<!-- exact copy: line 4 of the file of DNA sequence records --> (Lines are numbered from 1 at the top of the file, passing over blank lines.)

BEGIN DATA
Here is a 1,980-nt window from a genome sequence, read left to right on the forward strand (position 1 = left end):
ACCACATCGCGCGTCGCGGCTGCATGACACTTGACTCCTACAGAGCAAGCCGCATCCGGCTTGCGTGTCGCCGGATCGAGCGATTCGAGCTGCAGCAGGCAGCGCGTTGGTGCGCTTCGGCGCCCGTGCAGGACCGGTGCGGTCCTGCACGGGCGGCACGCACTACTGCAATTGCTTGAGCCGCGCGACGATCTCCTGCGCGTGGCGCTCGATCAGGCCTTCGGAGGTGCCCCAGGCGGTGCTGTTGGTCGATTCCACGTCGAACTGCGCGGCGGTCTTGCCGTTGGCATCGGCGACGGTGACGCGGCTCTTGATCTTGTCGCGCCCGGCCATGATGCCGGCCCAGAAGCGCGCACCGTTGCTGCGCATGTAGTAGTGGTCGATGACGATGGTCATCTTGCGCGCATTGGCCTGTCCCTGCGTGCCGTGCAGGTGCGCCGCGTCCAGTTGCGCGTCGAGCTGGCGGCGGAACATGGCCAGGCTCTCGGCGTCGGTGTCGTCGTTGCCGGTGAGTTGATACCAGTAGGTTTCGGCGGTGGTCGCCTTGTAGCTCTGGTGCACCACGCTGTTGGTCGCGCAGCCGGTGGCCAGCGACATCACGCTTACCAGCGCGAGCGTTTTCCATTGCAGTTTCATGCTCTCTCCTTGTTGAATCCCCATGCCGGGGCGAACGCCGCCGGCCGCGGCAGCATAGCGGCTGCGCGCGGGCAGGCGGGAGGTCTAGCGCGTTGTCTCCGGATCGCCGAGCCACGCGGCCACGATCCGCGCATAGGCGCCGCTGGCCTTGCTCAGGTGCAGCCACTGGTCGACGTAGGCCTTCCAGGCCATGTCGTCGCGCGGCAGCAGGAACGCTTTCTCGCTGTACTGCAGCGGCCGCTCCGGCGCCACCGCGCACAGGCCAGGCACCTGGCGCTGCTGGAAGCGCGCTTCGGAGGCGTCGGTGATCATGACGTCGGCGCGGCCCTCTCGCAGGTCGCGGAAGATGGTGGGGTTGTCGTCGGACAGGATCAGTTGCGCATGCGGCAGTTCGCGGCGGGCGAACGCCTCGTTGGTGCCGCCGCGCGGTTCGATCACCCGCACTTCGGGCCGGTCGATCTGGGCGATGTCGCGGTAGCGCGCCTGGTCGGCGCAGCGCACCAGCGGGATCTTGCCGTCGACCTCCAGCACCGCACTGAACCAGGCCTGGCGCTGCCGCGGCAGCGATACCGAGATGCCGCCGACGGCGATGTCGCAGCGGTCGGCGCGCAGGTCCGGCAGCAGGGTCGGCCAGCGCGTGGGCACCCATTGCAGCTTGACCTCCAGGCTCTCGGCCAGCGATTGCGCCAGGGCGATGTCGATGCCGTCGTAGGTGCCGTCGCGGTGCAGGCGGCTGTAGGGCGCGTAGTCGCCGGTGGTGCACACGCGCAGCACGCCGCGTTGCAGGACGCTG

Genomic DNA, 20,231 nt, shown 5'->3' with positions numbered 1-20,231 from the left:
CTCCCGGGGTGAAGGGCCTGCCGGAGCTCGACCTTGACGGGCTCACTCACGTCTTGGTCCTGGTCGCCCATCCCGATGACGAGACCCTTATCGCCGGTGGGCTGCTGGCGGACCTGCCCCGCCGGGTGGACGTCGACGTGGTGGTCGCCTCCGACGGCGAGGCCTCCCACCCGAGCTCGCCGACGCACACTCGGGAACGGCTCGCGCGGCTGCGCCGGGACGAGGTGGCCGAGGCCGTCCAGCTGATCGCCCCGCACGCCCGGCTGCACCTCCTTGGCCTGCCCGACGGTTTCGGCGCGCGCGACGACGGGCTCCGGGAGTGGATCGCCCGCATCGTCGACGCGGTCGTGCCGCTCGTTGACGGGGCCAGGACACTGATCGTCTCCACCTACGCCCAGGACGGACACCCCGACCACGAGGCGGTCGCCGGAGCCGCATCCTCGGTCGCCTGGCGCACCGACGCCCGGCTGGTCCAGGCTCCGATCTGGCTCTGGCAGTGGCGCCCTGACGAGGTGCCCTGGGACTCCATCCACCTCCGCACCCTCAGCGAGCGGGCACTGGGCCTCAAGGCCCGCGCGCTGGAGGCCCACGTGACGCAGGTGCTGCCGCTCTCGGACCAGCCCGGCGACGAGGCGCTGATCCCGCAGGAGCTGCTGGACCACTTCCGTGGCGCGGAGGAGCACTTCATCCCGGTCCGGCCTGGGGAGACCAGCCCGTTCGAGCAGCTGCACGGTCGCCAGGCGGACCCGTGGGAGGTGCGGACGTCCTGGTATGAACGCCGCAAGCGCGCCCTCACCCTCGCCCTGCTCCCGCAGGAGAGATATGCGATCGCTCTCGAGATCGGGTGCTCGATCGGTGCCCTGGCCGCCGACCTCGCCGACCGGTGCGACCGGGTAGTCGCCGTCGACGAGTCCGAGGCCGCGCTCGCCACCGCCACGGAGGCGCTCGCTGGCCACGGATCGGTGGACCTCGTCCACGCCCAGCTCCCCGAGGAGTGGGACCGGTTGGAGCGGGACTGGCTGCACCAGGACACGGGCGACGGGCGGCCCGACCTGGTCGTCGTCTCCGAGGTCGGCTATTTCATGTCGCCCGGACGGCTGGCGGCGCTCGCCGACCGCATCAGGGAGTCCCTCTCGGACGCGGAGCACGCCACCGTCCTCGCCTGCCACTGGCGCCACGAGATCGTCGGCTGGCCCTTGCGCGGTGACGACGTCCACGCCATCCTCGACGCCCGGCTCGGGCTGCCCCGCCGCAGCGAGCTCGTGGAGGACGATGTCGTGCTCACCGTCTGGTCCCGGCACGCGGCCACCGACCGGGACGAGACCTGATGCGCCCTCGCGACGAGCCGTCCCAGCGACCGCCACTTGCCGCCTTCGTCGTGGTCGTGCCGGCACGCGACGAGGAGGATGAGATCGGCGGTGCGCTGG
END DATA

CTCCCGGGGTGAAGGGCCTGCCGGAGCTCGACCTTGACGGGCTCACTCACGTCTTGGTCCTGGTCGCCCATCCCGATGACGAGACCCTTATCGCCGGTGGGCTGCTGGCGGACCTGCCCCGCCGGGTGGACGTCGACGTGGTGGTCGCCTCCGACGGCGAGGCCTCCCACCCGAGCTCGCCGACGCACACTCGGGAACGGCTCGCGCGGCTGCGCCGGGACGAGGTGGCCGAGGCCGTCCAGCTGATCGCCCCGCACGCCCGGCTGCACCTCCTTGGCCTGCCCGACGGTTTCGGCGCGCGCGACGACGGGCTCCGGGAGTGGATCGCCCGCATCGTCGACGCGGTCGTGCCGCTCGTTGACGGGGCCAGGACACTGATCGTCTCCACCTACGCCCAGGACGGACACCCCGACCACGAGGCGGTCGCCGGAGCCGCATCCTCGGTCGCCTGGCGCACCGACGCCCGGCTGGTCCAGGCTCCGATCTGGCTCTGGCAGTGGCGCCCTGACGAGGTGCCCTGGGACTCCATCCACCTCCGCACCCTCAGCGAGCGGGCACTGGGCCTCAAGGCCCGCGCGCTGGAGGCCCACGTGACGCAGGTGCTGCCGCTCTCGGACCAGCCCGGCGACGAGGCGCTGATCCCGCAGGAGCTGCTGGACCACTTCCGTGGCGCGGAGGAGCACTTCATCCCGGTCCGGCCTGGGGAGACCAGCCCGTTCGAGCAGCTGCACGGTCGCCAGGCGGACCCGTGGGAGGTGCGGACGTCCTGGTATGAACGCCGCAAGCGCGCCCTCACCCTCGCCCTGCTCCCGCAGGAGAGATATGCGATCGCTCTCGAGATCGGGTGCTCGATCGGTGCCCTGGCCGCCGACCTCGCCGACCGGTGCGACCGGGTAGTCGCCGTCGACGAGTCCGAGGCCGCGCTCGCCACCGCCACGGAGGCGCTCGCTGGCCACGGATCGGTGGACCTCGTCCACGCCCAGCTCCCCGAGGAGTGGGACCGGTTGGAGCGGGACTGGCTGCACCAGGACACGGGCGACGGGCGGCCCGACCTGGTCGTCGTCTCCGAGGTCGGCTATTTCATGTCGCCCGGACGGCTGGCGGCGCTCGCCGACCGCATCAGGGAGTCCCTCTCGGACGCGGAGCACGCCACCGTCCTCGCCTGCCACTGGCGCCACGAGATCGTCGGCTGGCCCTTGCGCGGTGACGACGTCCACGCCATCCTCGACGCCCGGCTCGGGCTGCCCCGCCGCAGCGAGCTCGTGGAGGACGATGTCGTGCTCACCGTCTGGTCCCGGCACGCGGCCACCGACCGGGACGAGACCTGATGCGCCCTCGCGACGAGCCGTCCCAGCGACCGCCACTTGCCGCCTTCGTCGTGGTCGTGCCGGCACGCGACGAGGAGGATGAGATCGGCGGTGCGCTGG